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Quote 603

Wealth is created through voluntary cooperation and exchange. A voluntary exchange is not a zero sum game in which gains are balanced by losses. Its a positive sum game which leads to the creation of additional value that is shared by the participants.(involuntary transactions are often negative sum games, for in such cases the losses to losers are far greater than the gains for in such cases the losses to losers are far greater than the gains to winners.)

Where does wealth come from?

Much depends on how the rich man obtained his wealth; if he devised and developed a product, invested his savings and time bringing it to market, employed people to make, distribute it and sell it, and takes on all competitors ruthlessly but legally and on a level playing field he is a wealth creator.

If he started in the same way and then persuaded his government to create regulatory hurdles preventing competitors from entering the market he will be richer, but he will be the leech (he will also be the sort of businessman the left prefers and encourages of course).

What redistribution means

Quote 614

Every act of production is itself an act of distribution. IF opportunities , understood as freedoms to engage in voluntary activities to create wealth, are unequally distributed , it is likely that that will entail an unequal distribution of wealth, not because a sum "socially created" wealth has been divided unfairly, but because opportunities to produce wealth have been withheld for some

Redistribution, means taking from one and giving to another. It is a soft word for theft.
Its architects, like to focus on where the money is going as a justification for the action of theft.

But the truth is the money has to be taken from somewhere in order to alleviate the symptoms(not causes) of poverty.

In order to mitigate the truth that the act of redistribution is theft, the architects say, how is it justice, that someone has excess and another does not have enough. They then term redistribution as fairness.

There is a big difference between saying that a rich man should, morally speaking, give to the beggar, and saying the beggar has a right to demand money from the rich man.

Do you have a right to someone elses wealth?

George ought to help

Redistribution is not fair and does not help poverty.

Take two people, both have incomes of 10,000, one saves 1/2 of that each year for retirement, and the other spends all their income. The Government decree's that 10% of someone's wealth saved in a year must go to people with no wealth to help the gap between rich and poor.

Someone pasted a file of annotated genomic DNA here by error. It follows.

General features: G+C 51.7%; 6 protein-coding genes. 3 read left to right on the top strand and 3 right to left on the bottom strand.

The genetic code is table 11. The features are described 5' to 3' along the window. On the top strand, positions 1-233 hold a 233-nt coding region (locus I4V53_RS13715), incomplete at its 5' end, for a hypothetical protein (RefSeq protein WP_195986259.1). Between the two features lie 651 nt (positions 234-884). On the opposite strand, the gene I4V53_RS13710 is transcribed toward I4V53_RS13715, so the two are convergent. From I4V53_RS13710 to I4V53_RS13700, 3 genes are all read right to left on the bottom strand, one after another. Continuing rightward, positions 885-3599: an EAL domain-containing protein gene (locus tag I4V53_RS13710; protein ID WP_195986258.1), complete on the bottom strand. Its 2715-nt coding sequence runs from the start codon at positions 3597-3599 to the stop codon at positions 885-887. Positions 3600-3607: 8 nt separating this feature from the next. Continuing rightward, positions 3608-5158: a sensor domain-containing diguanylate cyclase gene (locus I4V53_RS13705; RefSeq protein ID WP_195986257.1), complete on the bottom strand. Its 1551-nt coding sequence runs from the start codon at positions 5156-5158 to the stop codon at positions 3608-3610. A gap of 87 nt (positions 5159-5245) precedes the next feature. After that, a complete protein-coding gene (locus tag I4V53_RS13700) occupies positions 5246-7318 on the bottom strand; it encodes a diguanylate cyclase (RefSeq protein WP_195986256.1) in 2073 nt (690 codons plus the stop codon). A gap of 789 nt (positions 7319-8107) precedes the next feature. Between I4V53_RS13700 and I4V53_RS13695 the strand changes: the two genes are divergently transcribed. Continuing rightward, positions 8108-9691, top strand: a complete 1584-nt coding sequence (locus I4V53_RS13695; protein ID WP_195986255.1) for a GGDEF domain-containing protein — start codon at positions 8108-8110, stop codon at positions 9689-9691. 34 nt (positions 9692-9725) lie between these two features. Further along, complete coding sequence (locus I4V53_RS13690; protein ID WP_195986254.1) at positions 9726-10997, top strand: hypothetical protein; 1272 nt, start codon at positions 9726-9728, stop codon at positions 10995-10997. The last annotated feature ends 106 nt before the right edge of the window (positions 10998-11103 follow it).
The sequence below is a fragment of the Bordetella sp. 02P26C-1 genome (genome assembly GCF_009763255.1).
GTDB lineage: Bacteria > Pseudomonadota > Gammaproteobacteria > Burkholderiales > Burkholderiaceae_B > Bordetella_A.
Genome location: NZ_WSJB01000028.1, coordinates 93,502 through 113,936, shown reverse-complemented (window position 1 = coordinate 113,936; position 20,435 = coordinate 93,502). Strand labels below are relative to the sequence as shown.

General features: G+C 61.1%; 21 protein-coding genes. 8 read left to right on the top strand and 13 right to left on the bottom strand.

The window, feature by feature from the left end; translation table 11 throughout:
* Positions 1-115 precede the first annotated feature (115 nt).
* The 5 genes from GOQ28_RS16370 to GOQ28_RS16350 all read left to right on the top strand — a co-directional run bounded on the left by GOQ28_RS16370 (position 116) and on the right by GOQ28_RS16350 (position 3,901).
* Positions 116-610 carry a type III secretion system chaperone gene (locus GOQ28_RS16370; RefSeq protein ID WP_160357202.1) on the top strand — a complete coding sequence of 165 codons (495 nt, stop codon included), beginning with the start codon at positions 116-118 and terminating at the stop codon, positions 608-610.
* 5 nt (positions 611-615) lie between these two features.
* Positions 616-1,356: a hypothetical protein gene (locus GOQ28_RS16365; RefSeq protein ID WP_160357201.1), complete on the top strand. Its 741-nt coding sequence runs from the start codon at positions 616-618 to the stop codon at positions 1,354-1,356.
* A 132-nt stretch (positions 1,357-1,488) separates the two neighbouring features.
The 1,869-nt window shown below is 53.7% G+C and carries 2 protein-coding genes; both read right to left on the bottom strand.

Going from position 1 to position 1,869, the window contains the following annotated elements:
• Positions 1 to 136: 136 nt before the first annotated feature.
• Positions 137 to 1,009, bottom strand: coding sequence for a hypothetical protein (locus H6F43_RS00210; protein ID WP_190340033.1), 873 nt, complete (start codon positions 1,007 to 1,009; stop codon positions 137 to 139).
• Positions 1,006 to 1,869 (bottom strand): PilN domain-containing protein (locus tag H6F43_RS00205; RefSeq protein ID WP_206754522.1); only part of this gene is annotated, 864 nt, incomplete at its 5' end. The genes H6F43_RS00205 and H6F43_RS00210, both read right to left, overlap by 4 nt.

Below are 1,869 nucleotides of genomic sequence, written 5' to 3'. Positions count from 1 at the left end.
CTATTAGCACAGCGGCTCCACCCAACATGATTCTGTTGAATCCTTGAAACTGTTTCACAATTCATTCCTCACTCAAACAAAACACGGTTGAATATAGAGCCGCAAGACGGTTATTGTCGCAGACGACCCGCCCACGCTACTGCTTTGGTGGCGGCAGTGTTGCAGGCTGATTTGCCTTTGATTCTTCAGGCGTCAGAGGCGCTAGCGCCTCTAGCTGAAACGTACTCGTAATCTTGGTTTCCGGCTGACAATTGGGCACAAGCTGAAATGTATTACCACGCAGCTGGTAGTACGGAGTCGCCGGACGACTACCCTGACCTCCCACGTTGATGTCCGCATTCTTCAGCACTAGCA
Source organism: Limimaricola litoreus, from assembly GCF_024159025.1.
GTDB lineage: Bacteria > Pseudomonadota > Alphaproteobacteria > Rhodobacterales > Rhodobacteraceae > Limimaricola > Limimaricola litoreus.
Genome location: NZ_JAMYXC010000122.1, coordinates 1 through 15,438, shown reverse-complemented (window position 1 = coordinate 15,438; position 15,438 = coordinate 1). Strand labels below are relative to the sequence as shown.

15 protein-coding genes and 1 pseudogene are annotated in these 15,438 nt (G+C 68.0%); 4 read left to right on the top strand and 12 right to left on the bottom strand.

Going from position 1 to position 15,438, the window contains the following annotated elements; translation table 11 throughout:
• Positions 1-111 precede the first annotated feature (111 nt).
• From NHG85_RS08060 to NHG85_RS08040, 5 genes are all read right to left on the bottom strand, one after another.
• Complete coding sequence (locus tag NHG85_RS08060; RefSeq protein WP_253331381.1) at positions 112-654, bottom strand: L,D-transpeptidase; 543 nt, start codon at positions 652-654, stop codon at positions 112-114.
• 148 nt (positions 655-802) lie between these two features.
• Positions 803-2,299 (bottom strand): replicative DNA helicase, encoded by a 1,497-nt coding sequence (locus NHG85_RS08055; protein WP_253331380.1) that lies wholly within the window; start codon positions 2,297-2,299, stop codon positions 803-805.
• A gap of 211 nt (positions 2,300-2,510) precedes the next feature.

Different taxes for same income
Both the saver and spender have earned 100,000 over 10 years, but because the spender doesn't save, he is considered poor. In total the spender has received 105,000 and the saver only has 45,000 in savings instead of 50,000.
This cannot be fair, as the saver is punished for saving, but it is being justified as fair! The saver has less to spend than the spender, but has to give the spender some money.

Also the saver, must finance the 'poor' person because of their choices, although responsible for the poor persons choices, the saver has no control over them in return.

This example is simplified and not 100% accurate as you usually do not get taxed on your savings. But if you are a saver, your income tax comes out first, before it becomes savings, and you are taxed on interest from savings.

Redistribution is bad for economy if you are protecting one part from the elsewhere, it makes that part flabby and inefficient and the population end up paying more.


Thinking more cleverly about redistribution of wealth

It can be done privately, 
  • Parents to kids, 
  • To charity’s
  • via jobs
Everyone should remember their daily bread does not come from government . It comes from companies and in a recession we depend on business to employ us so we can pay taxes and help those who genuinely need it . The best system of wealth redistribution is the job market, not income support, tax credits etc.
Government crowds out the chance of giving, as it already gives to those that would be given to,  and money taken off those that would give.

We would prefer to redistribute our way, in the way that we think it should be done. Not in the governments interests and methods.